Tuesday, September 19, 2006
I wrote this the other day when I realized that a local website I recently joined accepts articles from its members. They ask that the articles broach a subject that has some impact on women. I'm unhappy with the abrupt ending, but if it's accepted it will be read by women all over the US. I suppose I should have edited and revised a bit more before submitting it, but I think it will at least get through to some of them if it's accepted. I'll let you know when I find out.Learning Life's Lessonsthrough Repetitionby Erin Monahan
As little girls, most of us dreamed about the big wedding and the flowing white gown. We fantasized about our perfect man, the knight in shining armor, or gallant prince that would sweep us off our feet. Then, most of us moved on to thoughts of motherhood. I personally had my first child’s name picked out by the time I was twelve. It was going to be a girl, and her name would be Micaela Elizabeth. Her father would be rich and handsome and we’d be the perfect family and live happily ever after. "Micaela Elizabeth" was born when I was seventeen, just 6 ½ months after a rushed wedding. His name turned out to be Shane Thomas, and I divorced his (mean-spirited and financially destitute) father when he was three. Those were some of the earliest lessons I’d learn as a woman, a wife and a mother.
The next was when, in 2001, I gave birth to my fifth child - a little girl named Alexis Jade, all pink and perfect with big blue eyes and a head full of black hair - and buried her twelve days later because of a heart defect that required open heart surgery to redirect the flow of blood through her heart. That was when I learned that motherhood was not a guarantee. It was also when I decided to emotionally close up shop. One of the sad realities of womanhood is, unfortunately, that babies can and do die. I shut myself up in a dark place with that knowledge. But, as cruel as it sounds, life goes on. And it did for me after Alexis died… eventually. After a while I went back to work, I cared for the other children, and went through the motions. I tried to be a good wife, and I had another baby. It was another girl, our daughter Terra, with a healthy, perfectly formed heart. I was so grateful that she was healthy! But Alexis’ death still colored everything I did with Terra. I still missed Alexis, and was terrified that somehow, I’d lose Terra too.
Two years later, shortly before I was due to deliver my seventh child, we learned that we’d be having a boy, and that he’d be born with a heart defect too. His heart was almost exactly like Alexis’ and would require life saving open heart surgery to live. We named him Donovan Zane, we called him Nova, because he was our little star. After he was born, we took him home for three months. We worried, we ran back and forth from doctor appointment to doctor appointment. We valued every second and spent every moment loving him. Oh how we loved him. And when we took him to have the surgery, for all the things we didn’t know, we were absolutely sure that he knew he was loved. Nova died after six weeks in the hospital. I held him close to me and told him again and again that I loved him. He couldn’t hear me then, but he knew.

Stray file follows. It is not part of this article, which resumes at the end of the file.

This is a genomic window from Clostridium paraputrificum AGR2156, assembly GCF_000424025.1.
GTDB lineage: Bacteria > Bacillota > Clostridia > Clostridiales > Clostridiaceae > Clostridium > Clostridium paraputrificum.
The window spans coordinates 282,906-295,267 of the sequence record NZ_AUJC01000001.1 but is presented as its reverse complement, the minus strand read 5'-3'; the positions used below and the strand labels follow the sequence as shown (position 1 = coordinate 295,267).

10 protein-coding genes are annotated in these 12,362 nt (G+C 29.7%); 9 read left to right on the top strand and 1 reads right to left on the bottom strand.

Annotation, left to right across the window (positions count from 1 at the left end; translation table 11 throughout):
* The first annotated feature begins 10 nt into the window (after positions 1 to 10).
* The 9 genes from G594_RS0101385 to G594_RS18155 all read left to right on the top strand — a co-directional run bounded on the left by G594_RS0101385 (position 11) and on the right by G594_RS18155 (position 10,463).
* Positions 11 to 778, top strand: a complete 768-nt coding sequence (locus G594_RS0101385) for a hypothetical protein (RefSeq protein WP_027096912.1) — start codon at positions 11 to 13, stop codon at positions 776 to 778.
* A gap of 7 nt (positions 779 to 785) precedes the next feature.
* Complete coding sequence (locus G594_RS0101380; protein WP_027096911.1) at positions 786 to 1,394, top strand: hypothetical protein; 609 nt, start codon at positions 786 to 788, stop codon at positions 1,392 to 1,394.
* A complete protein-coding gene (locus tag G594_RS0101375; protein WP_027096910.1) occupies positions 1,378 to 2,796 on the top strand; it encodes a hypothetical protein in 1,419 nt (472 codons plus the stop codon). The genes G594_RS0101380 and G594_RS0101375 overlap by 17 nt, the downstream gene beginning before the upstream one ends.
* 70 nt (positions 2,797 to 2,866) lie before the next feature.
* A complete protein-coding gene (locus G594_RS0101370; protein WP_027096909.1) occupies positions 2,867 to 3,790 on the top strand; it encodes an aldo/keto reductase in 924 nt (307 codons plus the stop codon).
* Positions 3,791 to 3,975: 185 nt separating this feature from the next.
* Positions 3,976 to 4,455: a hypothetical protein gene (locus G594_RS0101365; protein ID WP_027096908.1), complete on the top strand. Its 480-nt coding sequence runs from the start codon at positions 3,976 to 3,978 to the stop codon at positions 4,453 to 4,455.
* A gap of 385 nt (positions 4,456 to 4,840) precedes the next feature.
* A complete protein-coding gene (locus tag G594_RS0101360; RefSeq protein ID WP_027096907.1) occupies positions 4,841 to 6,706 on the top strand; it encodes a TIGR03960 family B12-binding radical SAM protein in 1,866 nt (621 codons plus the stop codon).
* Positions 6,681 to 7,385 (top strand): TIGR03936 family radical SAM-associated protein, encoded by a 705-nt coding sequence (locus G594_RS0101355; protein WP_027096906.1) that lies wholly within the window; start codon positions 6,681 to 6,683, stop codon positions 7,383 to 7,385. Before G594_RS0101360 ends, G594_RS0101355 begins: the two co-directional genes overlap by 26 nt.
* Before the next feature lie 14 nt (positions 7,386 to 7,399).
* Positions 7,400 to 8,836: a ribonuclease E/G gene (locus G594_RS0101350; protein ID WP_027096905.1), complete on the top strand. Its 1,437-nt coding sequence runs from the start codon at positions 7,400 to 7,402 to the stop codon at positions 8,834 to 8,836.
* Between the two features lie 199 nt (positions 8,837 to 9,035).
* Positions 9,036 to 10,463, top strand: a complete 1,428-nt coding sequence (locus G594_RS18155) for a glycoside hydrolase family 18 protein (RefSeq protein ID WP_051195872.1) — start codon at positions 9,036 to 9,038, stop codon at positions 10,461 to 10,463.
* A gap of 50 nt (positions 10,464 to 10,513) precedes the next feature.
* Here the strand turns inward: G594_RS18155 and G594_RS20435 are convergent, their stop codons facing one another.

In the 4 months he lived, Nova taught me more than I’d learned my whole life. Through him I learned that congenital heart defects (CHD) are the most common birth defect, affecting 1 in every 100 babies born, that nearly 40,000 children each year are born with some form of CHD, and that in most cases, doctors don’t know why. But more importantly, he taught me about bravery and strength and perseverance. From an infant who never spoke, I learned about purpose, and about making bonds. After his death, unlike after Alexis’ death, I reached out, I opened up, and I looked for positive things to do to allow Nova live on and continue to teach his lessons. I knew that I was not the only mother who’d lost a child, or the only woman who needed someone who understood. I knew from experience that there were women lost in grief. So I went out, being one of those women, trying to find those women like me.
That search landed me in an online grief support group called Grieving Hearts, it also led me to participate in a fundraiser through the American Heart Association - but most importantly, it led me to a stage where I told my story to thousands of people. It put me in contact with reporters who put Nova’s life and message into the newspaper and on the television, and I’ve used those opportunities to reach out to other grieving mothers and to offer them a brighter path. There are support groups for grieving mothers, and there are more and more support groups specifically designed for women whose lives have been affected by CHD. There are organizations out there to help fund research so that we, and future mothers, can have healthy babies without fear of losing them to heart defects, many of which have been founded by mothers of heart babies who need a positive outlet for their frustration, fear, pain and grief.
The lessons that Nova taught me about the fragility and impermanence of life enabled me to spread the word that we, as women, as mothers who‘ve lost children, are not alone, and we are not powerless
. We’re a force to be reckoned with, and together, we can change almost anything!
posted by Erin @ 7:41 PM